Can I Get A Conventional Loan With No Down Payment? 5 Strategies
There’s a common belief that you need 20% down to get a conventional loan. While that’s not true, you typically do need at least 3% down plus closing costs for this homebuying program.
That being said, there are ways to reduce your upfront cash requirement, including eliminating the standard 3% down normally required from your own funds.
1. Gift Funds
The buyer does not have to contribute personal funds when purchasing a one-unit home as a primary residence. Gift funds can cover the entire down payment and closing cost requirement.
For example, buying a $300,000 home with a 3% down conventional loan would typically cost $9,000 for the down payment and around another $8,000 to $10,000 in closing costs. Lending rules allow you to receive a gift of $20,000 to eliminate your out-of-pocket cost.
Any excess gift can be counted toward your financial reserve requirement, if any.
The only exception is when you’re buying a duplex, triplex, or fourplex and receiving a gift of more than 20% of the home price. In this case, you need 5% of your own funds.
You can use gift funds to buy a second home as well, but it’s not allowed on an investment property.
2. Community Seconds
Community Seconds or Affordable Seconds are Fannie Mae’s and Freddie Mac’s terms respectively for a second mortgage that covers the down payment and closing costs.
Not just any lender can offer a Community Second. As the name suggests, only approved entities from the following list may contribute.
Federal, state, and local agencies
Housing finance agencies
Federal Home Loan Banks, through their affordable housing programs
Recognized Native American tribes and their related agencies
You can receive a Community Second that covers full down payment plus an additional 5% above the home price.
For example, you receive a first mortgage for 97% of the purchase price. You could receive additional funds up to 8% of the sales price to cover the down payment and closing costs.
This is another way of saying that you can get loans up to 105% combined loan-to-value (CLTV) for the home.
Community Seconds are most likely available from local organizations instead of national ones, so a good way to find them is to do an online search for “down payment assistance in [fill in your state, county, or city]”.
3. Lender Programs
More and more lenders are offering down payment assistance when you meet certain income or geographic requirements.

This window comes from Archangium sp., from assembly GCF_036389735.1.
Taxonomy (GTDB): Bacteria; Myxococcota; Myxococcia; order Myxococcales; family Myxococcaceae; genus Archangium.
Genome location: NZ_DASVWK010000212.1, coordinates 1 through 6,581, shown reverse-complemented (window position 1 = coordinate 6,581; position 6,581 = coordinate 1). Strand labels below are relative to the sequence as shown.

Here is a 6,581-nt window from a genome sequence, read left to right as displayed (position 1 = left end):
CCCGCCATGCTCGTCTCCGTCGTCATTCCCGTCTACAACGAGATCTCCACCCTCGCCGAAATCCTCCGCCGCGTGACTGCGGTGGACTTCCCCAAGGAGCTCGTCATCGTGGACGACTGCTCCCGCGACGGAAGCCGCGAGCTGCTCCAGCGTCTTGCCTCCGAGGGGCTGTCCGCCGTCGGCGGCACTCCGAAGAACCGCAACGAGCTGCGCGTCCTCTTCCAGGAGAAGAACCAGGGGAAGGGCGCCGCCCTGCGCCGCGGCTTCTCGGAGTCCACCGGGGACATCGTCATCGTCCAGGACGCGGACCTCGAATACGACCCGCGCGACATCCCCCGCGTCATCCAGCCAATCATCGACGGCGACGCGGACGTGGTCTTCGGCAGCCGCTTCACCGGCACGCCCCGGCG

Some offer a dollar amount, others give you a grant of up to 2% of the home price. This leaves you with a conventional down payment of just 1%.
Some recognizable names are:
Rocket Mortgage: 2% down grant
US Bank: Up to $10,000 toward your down payment and closing costs in 25 states
Bank of America: Up to $10,000 for those meeting income and geographic requirements
Chase: Up to $5,000 for homebuyers in certain census tracts
Getting in touch with the right lender when buying a home can make a big difference.
4. Seller Concessions
“Seller concessions” is mortgage-speak for money the seller gives you to help pay some costs of buying a home. They are also known as seller credits.
Why would a seller offer the buyer money? To attract them and sell the home more quickly in a slow market.
Many markets are still “seller’s markets” in which the seller has more power than the buyer. Sellers don’t have to offer these types of incentives because there are plenty of buyers.
However, some markets and some homes are not as desirable. Sellers can offer the buyer money at closing.
While seller concessions can’t be used for the down payment itself, they can reduce your initial investment by paying for all or part of your closing costs.
For example, you are making a down payment of $10,000 and there’s an additional $8,000 in closing costs. The upfront cash requirement is $18,000. But the seller is offering $8,000 in concessions, bringing your cash to close down to $10,000.
You can even use excess seller concessions toward buying down your rate.
5. Government Loans
Many home buyers want a conventional loan, but there are plenty of benefits to using another loan type.
USDA loans: You must purchase in a rural area as defined by the loan program, and must meet income limits. However, the loan requires zero down.
VA loans: Buyers with military experience may be eligible for a zero-down loan if they’ve met minimum service requirements.
FHA loans: New products are emerging from various lenders that offer a 3.5% down payment grant. This amount covers the entire FHA down payment requirement. Some examples are Empowered DPA, FHA Fast 100, and DPA Advantage. These are offered by various mortgage brokers across the country. While rates and fees are higher than for standard FHA, the products could be a good way to get into a home.
See If You Qualify For A Conventional Loan
No matter what your down payment level is, it’s a good idea to apply with a mortgage lender to know where you stand. Then you know what to work on as a homebuyer, whether it’s your down payment, credit score, or income level.
Tim Lucas spent 11 years in the mortgage industry and now leverages that real-world knowledge to give consumers reliable, actionable advice. Tim has been featured in national publications such as Time, U.S. News, MSN, The Mortgage Reports, My Mortgage Insider, and more.